• What is the difference between “==” and “===”?
    Few people miss this one. It’s pretty basic, but it’s always nice to have people mention type conversion and get a small win, especially if they’ve been failing the CSS questions.
  • What are the differences between variables created using “var”, “let”, and “const”?
    I usually ask this if I’ve seen them mention ES6 on their resume. If not I will first ask them if they’ve used ES6. Even if someone has not used ES6 yet, I would hope they’ve at least heard of “let” and “const”.
  • Describe event bubbling.
    Many people get this confused with the event loop, or something else that they struggle to describe. I know React, Angular, and even jQuery to some extent have removed the need to deal with event bubbling and the weird side effects it can cause. But I like when people are at least aware of the concept. If they can talk intelligently about it, they obviously have a decent understanding of the DOM as well.
  • Explain how (the keyword) “this” works in JavaScript.
    Most people inherently get this (pun intended) and use it all the time, but it’s a difficult concept to verbalize. I think being able to describe programming concepts to other people is just as important as knowing them.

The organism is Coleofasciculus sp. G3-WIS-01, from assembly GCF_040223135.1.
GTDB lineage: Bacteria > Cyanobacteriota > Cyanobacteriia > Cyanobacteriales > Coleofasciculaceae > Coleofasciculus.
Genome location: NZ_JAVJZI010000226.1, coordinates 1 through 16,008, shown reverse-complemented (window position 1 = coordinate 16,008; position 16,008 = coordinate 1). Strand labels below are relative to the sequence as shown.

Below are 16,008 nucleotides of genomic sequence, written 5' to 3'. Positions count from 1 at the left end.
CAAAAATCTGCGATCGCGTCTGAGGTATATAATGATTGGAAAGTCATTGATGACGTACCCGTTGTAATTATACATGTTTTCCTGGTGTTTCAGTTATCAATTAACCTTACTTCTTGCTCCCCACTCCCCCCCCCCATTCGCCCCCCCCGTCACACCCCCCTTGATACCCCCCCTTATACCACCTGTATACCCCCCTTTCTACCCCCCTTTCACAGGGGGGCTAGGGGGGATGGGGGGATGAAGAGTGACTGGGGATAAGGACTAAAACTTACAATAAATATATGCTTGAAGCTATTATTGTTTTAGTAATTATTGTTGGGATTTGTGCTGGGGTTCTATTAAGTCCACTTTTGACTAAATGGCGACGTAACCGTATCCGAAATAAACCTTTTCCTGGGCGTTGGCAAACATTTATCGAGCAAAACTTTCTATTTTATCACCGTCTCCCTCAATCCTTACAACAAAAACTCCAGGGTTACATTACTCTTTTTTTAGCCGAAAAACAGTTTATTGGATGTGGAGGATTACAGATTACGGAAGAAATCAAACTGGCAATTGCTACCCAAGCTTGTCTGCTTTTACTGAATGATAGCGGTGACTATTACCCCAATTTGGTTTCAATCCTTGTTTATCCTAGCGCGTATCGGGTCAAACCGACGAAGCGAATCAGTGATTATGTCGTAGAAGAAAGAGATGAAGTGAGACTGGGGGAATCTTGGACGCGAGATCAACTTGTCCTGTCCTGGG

Testing

  • What tools would you use to test your code’s functionality?
    Not everyone writes unit tests. But almost everyone says they do. An easy way to see if they are bullshitting is to ask them to name their favorite tools. Hopefully they quickly respond with Mocha, Karma, QUnit, or something similar. If it sounds like they know what they are talking about I might delve deeper and see how passionate they are about TDD or code coverage.
  • What is the purpose of a code style linting tool?
    More recently I have simply asked: “Do you lint?”, but the end result is the same. People either use a linting tool and understand it’s purpose or they don’t. I personally would not want to work with someone who did not use a linting tool on a regular basis, but obviously there are people who do not.

Performance

  • Explain what a single page app is and how to make one SEO-friendly.
    These are great to see how well a person is able to communicate concepts like SPAs and how well they actually understand how they work and what their shortcomings are. Not everyone has done SEO optimization for their job, but I expect every mid to senior level engineer to at least know where to start. I expect them to mention meta tags, server-side rendering, semantic links, etc.
  • Name 3 ways to decrease page load (perceived or actual load time).